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Therapist Self Disclosure in Group Psychotherapy from an Intersubjective and Self Psychological Standpoint

Research paper by Bertram D. Cohen, Victor L. Schermer

Indexed on: 01 Jun '01Published on: 01 Jun '01Published in: Group



Abstract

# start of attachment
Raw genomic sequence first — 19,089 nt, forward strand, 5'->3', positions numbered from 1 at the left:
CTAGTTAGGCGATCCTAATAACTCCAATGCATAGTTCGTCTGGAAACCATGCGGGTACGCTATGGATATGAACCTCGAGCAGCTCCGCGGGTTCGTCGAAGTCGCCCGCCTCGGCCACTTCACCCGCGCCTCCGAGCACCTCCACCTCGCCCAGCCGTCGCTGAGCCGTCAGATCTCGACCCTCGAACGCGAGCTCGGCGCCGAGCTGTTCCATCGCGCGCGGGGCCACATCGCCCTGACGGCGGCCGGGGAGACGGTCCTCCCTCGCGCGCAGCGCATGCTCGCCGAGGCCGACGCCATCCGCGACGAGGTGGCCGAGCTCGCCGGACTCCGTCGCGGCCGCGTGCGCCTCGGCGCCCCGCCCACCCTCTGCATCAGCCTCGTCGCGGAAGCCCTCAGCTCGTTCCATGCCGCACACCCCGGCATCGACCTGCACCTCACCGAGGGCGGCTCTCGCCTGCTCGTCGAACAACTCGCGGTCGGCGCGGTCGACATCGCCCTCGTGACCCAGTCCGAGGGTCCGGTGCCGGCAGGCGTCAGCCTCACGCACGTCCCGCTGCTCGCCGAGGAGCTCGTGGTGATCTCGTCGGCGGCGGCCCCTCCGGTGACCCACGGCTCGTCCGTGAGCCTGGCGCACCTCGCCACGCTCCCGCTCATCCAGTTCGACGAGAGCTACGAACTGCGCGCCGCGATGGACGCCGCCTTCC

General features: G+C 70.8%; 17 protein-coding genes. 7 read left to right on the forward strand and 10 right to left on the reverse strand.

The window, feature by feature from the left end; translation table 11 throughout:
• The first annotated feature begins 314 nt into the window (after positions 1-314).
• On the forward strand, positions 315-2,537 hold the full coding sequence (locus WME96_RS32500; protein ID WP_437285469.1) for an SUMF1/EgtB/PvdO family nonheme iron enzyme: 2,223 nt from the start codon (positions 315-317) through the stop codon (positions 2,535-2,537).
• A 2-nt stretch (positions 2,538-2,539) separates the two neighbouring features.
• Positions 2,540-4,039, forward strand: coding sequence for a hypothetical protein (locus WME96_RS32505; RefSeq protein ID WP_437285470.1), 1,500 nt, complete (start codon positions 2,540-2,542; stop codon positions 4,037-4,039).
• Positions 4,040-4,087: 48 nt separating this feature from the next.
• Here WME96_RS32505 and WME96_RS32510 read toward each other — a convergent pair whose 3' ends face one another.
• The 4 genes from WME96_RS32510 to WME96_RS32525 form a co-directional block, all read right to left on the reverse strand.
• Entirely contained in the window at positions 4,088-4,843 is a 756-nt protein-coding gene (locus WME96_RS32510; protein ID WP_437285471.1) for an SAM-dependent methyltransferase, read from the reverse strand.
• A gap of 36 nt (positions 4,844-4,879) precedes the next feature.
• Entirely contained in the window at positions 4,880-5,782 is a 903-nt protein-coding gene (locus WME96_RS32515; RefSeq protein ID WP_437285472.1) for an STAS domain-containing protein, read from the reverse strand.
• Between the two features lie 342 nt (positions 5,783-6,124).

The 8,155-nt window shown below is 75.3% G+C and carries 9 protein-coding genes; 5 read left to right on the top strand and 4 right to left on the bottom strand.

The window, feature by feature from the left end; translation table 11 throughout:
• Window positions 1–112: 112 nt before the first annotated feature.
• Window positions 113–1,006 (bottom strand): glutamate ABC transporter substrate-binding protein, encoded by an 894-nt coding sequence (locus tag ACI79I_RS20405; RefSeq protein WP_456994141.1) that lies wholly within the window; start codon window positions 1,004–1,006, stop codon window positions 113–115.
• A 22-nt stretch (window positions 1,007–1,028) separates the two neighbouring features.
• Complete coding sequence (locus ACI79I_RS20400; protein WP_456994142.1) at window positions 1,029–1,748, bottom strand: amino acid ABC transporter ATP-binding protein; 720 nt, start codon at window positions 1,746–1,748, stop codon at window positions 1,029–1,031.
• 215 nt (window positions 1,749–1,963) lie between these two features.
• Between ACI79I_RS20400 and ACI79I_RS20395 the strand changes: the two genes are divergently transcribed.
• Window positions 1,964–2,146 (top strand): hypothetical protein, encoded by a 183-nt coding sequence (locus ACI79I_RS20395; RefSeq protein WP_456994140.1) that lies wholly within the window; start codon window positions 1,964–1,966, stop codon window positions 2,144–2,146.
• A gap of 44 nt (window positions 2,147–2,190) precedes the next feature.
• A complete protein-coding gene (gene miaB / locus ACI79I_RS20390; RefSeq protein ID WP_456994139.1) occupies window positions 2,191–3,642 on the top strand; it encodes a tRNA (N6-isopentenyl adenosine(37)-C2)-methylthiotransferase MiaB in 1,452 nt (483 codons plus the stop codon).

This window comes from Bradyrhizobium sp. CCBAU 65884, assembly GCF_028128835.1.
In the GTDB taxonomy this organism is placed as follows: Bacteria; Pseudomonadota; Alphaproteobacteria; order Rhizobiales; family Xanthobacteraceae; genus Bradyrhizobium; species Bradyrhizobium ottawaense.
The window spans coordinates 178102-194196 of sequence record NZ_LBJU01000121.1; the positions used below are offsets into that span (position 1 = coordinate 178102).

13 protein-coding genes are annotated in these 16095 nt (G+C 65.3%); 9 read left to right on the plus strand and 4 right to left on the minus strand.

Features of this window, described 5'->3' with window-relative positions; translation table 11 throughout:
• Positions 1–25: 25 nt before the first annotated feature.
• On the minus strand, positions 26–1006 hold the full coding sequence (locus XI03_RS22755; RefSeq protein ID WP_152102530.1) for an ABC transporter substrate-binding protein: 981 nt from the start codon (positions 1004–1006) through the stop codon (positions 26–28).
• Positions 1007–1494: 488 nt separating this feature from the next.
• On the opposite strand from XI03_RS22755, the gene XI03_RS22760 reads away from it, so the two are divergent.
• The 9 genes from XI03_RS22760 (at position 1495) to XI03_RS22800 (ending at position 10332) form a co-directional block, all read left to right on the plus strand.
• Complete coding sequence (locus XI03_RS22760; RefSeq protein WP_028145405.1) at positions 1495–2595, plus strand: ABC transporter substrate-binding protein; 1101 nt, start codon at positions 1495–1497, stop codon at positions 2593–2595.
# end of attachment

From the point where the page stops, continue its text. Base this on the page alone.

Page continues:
The history of therapist self disclosure is traced from the early struggles of Ferenczi and Burrow to its valued, yet still ambivalent, contemporary status. The symmetry of self disclosure by therapist and group members is differentiated from the parity of their different roles and responsibilities. Using a case example, the process is discussed through which a therapist's self disclosure fosters task-appropriate satisfaction of selfobject needs as it also helps group members articulate and loosen archaic selfobject binds. The therapy group is described as a transitional space within which a therapist's disclosure offers members an intersubjective bridge to the therapist as well as a model for members' own active participation in the group's work.